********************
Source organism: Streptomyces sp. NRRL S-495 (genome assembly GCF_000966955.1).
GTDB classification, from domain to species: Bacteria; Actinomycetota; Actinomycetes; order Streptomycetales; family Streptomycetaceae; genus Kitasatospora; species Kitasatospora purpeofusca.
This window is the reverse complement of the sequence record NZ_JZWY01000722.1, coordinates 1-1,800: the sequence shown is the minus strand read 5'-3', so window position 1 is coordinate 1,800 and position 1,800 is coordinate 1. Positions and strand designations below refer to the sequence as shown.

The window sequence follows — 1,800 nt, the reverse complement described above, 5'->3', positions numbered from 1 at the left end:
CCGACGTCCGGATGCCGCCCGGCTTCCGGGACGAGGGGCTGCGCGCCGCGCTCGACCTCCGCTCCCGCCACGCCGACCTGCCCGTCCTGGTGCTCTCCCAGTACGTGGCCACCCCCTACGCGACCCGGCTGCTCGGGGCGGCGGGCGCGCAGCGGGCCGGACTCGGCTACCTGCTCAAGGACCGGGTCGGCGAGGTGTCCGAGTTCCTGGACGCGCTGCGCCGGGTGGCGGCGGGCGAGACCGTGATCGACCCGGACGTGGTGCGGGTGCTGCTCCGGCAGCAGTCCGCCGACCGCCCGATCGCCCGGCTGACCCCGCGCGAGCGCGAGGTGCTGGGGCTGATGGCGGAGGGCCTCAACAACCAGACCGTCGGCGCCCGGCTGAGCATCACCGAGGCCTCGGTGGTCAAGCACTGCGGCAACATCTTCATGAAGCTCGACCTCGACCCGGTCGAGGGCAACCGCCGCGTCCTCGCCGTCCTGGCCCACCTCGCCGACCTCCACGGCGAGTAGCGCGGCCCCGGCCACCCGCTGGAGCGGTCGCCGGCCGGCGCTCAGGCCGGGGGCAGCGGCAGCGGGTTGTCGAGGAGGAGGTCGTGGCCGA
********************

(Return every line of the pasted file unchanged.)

Source organism: Streptomyces sp. NRRL S-495 (genome assembly GCF_000966955.1).
GTDB classification, from domain to species: Bacteria; Actinomycetota; Actinomycetes; order Streptomycetales; family Streptomycetaceae; genus Kitasatospora; species Kitasatospora purpeofusca.
This window is the reverse complement of the sequence record NZ_JZWY01000722.1, coordinates 1-1,800: the sequence shown is the minus strand read 5'-3', so window position 1 is coordinate 1,800 and position 1,800 is coordinate 1. Positions and strand designations below refer to the sequence as shown.

The window sequence follows — 1,800 nt, the reverse complement described above, 5'->3', positions numbered from 1 at the left end:
CCGACGTCCGGATGCCGCCCGGCTTCCGGGACGAGGGGCTGCGCGCCGCGCTCGACCTCCGCTCCCGCCACGCCGACCTGCCCGTCCTGGTGCTCTCCCAGTACGTGGCCACCCCCTACGCGACCCGGCTGCTCGGGGCGGCGGGCGCGCAGCGGGCCGGACTCGGCTACCTGCTCAAGGACCGGGTCGGCGAGGTGTCCGAGTTCCTGGACGCGCTGCGCCGGGTGGCGGCGGGCGAGACCGTGATCGACCCGGACGTGGTGCGGGTGCTGCTCCGGCAGCAGTCCGCCGACCGCCCGATCGCCCGGCTGACCCCGCGCGAGCGCGAGGTGCTGGGGCTGATGGCGGAGGGCCTCAACAACCAGACCGTCGGCGCCCGGCTGAGCATCACCGAGGCCTCGGTGGTCAAGCACTGCGGCAACATCTTCATGAAGCTCGACCTCGACCCGGTCGAGGGCAACCGCCGCGTCCTCGCCGTCCTGGCCCACCTCGCCGACCTCCACGGCGAGTAGCGCGGCCCCGGCCACCCGCTGGAGCGGTCGCCGGCCGGCGCTCAGGCCGGGGGCAGCGGCAGCGGGTTGTCGAGGAGGAGGTCGTGGCCGA